For most of my life I was a prisoner of pain. Not one second in my day went by without thinking about the pain I was in. Trying to study was beyond difficult and I was one of the few kids that actually wanted to learn. Ok, that may be stretching it. I wanted to learn about social skills, music, literature, and writing but could have cared less about algebra and physics. I was feeling and thinking about pain so much that I really could not enjoy the lessons I wanted to learn both in school and life. If you do not have chronic pain imagine one of the most painful things you have been through whether that has been a migraine, broken arm, the flu or anything that is an acute illness. Imagine that pain never going away. Ever. I remember one of my closest friends saying: “Jessica, I do not know how you do it. I woke up with such a headache and have downed four Advil and the pain is still there. I’m just going to go to bed.” That constant pain leads to an abundance of anxiety and depression. I was a prisoner of my chronic pain for more than a third of my life. Thanks a lot brain surgery, haha.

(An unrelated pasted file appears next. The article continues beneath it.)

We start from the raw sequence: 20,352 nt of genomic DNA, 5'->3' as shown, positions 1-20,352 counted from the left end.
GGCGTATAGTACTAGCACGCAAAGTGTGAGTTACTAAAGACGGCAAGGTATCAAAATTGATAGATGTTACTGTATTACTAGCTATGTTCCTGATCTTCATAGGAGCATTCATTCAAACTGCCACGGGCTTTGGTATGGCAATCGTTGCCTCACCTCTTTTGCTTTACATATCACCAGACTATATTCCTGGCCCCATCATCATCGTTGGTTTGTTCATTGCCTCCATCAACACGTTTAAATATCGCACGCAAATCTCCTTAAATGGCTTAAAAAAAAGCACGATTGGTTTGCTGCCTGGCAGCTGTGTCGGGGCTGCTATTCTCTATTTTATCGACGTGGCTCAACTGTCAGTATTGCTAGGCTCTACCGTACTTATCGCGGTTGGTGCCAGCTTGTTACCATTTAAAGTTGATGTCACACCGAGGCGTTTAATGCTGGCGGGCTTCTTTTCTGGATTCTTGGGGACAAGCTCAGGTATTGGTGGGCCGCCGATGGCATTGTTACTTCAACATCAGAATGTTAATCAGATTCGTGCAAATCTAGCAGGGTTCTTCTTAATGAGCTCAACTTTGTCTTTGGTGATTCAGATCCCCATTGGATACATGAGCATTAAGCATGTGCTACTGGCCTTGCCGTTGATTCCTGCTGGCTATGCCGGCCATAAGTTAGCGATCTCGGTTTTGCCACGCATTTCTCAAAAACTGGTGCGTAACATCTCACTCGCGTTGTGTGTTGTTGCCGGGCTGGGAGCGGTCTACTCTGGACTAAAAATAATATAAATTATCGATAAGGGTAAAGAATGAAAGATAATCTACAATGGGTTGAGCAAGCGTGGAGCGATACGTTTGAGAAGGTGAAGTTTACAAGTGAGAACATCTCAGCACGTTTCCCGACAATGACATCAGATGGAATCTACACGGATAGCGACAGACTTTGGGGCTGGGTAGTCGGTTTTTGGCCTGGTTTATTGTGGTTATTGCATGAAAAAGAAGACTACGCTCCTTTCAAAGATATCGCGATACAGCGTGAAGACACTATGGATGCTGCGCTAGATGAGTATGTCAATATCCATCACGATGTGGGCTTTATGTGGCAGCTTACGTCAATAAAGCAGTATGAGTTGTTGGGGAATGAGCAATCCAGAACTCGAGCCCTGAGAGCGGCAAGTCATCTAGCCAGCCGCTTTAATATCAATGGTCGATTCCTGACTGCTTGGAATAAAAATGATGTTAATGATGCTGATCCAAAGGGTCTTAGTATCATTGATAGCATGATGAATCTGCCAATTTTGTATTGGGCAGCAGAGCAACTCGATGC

Now I am choosing to be a prisoner of hope. A lot of people call me a dreamer and some call me crazy and both words are most likely true. I am totally okay with that. What is wrong with hope? I will have chronic pain for the rest of my life. That is pretty much a no brainer. I will most likely have anxiety for the rest of my life and that is okay too. I truly believe that I can make the world a better place if I continue to hope and spread that hope and awareness of not just chronic pain but of happiness in general.
I cannot just hope I must also take action for all the things I am hoping for and I can honestly go to sleep most nights knowing that I did the best I could to fulfill my hopes and dreams. If only we call all fill ourselves with more hope and spread that hope like the snow that is falling all over my state of New Jersey. I feel that the first step in making any change in your life is acknowledgement and the second step is hope. If you have hope, you can honestly make anything happen. I feel safe in saying that. I had brain surgery, almost died, and have lived with chronic pain since. If I can hope with all that, you can too.